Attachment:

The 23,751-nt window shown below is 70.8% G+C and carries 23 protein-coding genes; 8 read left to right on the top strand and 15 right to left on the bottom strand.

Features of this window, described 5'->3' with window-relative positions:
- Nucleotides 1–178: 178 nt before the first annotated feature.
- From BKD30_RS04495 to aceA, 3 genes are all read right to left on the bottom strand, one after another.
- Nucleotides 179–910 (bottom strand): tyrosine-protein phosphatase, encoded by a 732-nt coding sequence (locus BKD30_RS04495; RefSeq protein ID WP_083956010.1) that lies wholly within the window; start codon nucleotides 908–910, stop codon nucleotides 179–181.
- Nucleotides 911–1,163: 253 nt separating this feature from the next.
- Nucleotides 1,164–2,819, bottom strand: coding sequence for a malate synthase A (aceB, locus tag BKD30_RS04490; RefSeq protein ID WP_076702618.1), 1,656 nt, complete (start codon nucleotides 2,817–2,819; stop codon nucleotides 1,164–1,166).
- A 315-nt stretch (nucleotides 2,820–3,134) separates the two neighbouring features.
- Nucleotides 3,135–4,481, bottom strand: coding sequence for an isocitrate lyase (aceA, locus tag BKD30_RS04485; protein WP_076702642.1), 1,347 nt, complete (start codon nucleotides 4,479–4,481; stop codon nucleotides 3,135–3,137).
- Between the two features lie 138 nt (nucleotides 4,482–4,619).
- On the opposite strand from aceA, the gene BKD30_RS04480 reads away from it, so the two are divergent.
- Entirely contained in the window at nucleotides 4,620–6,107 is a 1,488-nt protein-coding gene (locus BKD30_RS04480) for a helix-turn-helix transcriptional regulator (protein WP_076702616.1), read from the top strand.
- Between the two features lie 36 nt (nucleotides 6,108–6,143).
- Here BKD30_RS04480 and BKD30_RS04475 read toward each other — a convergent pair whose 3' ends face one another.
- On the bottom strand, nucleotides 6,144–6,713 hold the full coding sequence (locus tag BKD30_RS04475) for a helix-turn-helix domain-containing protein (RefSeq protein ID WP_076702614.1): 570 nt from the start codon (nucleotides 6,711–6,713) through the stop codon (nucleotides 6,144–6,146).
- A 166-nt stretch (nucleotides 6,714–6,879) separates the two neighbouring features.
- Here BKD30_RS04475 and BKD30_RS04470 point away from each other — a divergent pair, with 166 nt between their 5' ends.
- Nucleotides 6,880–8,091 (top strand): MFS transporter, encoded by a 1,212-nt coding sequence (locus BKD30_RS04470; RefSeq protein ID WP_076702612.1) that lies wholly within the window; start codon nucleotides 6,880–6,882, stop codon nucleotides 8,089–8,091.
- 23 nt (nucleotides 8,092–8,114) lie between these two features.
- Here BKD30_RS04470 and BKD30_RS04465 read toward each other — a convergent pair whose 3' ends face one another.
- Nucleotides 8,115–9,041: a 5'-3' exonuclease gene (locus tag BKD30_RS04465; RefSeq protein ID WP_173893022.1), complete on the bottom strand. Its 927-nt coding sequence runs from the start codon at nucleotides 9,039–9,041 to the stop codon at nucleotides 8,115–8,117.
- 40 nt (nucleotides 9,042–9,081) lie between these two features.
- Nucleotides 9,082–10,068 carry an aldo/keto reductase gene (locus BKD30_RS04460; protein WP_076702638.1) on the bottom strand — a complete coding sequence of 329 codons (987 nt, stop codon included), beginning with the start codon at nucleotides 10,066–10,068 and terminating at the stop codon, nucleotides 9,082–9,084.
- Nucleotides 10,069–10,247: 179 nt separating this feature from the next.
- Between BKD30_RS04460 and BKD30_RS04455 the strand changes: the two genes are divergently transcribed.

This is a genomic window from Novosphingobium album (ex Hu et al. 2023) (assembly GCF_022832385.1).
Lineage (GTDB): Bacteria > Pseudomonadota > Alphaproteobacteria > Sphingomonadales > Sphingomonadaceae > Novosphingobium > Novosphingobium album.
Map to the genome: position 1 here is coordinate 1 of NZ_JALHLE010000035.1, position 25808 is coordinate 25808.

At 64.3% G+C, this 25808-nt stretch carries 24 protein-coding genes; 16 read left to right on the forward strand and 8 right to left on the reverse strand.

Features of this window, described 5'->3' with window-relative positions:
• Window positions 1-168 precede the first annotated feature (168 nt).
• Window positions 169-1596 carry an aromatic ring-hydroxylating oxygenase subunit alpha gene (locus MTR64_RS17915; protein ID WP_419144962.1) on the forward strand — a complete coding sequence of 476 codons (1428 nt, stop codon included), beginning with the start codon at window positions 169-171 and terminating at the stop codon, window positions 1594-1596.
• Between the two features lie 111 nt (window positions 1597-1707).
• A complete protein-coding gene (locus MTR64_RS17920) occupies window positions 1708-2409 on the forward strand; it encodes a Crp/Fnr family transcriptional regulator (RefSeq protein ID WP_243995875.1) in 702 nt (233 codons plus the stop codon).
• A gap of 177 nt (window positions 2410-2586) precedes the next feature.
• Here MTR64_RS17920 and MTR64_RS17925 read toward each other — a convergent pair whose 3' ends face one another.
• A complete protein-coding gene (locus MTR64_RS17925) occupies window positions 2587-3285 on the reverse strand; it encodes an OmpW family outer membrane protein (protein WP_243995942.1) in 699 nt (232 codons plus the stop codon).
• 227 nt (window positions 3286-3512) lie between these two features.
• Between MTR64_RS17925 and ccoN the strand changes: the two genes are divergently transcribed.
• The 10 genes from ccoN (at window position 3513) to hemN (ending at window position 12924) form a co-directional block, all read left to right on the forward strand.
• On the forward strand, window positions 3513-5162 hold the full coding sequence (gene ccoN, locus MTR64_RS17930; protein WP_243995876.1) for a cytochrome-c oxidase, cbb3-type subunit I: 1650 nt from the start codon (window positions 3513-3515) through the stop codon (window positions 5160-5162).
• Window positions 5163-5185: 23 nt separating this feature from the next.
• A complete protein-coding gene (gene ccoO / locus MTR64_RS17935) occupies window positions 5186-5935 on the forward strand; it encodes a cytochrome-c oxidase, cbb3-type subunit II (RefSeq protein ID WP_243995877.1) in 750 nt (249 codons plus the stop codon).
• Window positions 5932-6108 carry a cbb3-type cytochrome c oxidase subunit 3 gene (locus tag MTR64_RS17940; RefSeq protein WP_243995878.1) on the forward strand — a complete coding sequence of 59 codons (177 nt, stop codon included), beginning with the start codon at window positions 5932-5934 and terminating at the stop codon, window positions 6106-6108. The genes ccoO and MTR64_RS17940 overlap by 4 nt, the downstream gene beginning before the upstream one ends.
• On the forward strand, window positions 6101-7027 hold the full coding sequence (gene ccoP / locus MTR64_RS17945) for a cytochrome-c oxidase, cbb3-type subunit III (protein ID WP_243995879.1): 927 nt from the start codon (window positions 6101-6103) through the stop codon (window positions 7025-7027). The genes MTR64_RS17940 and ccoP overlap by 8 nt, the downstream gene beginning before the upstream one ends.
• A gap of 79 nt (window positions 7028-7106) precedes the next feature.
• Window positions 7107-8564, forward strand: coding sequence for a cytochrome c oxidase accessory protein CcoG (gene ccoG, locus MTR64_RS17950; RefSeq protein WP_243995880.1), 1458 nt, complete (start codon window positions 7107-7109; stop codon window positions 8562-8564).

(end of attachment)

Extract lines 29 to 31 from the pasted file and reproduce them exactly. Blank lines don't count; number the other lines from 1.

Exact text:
At 64.3% G+C, this 25808-nt stretch carries 24 protein-coding genes; 16 read left to right on the forward strand and 8 right to left on the reverse strand.

Features of this window, described 5'->3' with window-relative positions:
• Window positions 1-168 precede the first annotated feature (168 nt).